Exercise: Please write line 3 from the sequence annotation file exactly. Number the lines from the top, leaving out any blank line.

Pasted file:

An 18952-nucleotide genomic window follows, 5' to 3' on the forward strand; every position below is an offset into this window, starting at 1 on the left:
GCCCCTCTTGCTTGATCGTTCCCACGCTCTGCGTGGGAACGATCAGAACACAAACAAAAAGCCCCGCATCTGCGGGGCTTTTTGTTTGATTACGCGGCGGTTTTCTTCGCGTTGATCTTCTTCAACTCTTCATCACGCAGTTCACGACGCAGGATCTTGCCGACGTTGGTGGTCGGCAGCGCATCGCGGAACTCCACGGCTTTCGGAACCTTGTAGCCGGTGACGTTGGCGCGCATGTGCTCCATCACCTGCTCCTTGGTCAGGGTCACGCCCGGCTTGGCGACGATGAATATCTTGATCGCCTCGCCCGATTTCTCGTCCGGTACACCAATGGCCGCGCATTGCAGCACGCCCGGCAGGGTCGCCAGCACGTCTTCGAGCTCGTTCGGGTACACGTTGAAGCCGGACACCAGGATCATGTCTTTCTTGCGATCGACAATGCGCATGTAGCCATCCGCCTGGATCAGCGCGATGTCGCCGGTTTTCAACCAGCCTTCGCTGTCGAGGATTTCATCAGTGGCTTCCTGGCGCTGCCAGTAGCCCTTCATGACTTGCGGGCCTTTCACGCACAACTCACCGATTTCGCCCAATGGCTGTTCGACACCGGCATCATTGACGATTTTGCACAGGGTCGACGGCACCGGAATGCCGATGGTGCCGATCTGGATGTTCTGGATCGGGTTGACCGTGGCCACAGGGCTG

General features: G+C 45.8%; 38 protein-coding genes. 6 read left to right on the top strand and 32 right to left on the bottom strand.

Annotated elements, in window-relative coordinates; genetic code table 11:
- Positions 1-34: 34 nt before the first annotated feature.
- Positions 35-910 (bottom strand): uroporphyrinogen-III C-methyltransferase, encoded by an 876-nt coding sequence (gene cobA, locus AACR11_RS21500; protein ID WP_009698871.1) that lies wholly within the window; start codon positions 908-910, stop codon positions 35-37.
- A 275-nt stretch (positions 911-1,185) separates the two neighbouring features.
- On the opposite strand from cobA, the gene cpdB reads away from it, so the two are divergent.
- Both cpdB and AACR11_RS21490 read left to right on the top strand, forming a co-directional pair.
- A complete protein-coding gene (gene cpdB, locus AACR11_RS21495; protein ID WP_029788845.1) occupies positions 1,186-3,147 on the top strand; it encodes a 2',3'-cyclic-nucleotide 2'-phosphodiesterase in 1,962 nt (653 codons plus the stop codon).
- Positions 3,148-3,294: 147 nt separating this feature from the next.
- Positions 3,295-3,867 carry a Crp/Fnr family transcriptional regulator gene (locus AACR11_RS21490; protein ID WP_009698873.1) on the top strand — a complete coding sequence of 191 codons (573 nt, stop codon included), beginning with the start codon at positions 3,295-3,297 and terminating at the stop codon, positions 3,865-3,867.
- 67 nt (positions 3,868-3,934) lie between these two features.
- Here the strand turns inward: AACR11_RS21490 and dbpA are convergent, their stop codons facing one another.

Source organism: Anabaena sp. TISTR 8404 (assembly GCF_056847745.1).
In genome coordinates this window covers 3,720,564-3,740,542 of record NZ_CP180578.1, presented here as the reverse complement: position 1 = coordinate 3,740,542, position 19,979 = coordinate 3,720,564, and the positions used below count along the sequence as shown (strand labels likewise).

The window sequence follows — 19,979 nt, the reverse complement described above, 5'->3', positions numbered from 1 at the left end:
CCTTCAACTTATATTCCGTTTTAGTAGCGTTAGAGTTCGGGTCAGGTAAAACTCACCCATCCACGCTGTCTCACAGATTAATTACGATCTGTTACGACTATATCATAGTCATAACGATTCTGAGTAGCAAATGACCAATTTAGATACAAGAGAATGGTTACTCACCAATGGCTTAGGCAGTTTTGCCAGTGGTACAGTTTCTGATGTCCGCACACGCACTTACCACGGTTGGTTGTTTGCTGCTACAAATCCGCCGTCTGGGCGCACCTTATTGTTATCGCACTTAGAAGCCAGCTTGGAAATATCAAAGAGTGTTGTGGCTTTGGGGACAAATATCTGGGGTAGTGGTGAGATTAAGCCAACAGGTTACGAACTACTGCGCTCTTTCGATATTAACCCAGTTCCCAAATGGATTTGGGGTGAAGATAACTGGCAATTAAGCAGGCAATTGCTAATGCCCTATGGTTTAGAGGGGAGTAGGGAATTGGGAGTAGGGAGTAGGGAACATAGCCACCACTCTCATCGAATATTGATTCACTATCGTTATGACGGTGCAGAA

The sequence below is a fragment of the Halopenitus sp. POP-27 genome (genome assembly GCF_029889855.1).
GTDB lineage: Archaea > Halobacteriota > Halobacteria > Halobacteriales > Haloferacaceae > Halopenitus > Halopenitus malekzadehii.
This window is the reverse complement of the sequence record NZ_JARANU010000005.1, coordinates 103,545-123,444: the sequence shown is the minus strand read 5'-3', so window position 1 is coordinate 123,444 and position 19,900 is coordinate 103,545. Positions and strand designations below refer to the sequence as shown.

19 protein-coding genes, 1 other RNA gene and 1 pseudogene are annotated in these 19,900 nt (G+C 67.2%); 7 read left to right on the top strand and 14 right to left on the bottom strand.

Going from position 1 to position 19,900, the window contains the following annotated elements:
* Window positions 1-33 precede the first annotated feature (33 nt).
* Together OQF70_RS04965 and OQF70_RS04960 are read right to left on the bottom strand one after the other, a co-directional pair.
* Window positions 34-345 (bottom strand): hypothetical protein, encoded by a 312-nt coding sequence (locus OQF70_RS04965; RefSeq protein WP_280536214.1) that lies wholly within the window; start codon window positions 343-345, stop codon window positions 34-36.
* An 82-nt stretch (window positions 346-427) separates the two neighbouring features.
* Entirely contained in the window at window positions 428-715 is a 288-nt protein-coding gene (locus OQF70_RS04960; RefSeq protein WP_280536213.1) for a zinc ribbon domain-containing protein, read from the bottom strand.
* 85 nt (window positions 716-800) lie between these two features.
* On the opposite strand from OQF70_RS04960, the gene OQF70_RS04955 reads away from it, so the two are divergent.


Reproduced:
General features: G+C 45.8%; 38 protein-coding genes. 6 read left to right on the top strand and 32 right to left on the bottom strand.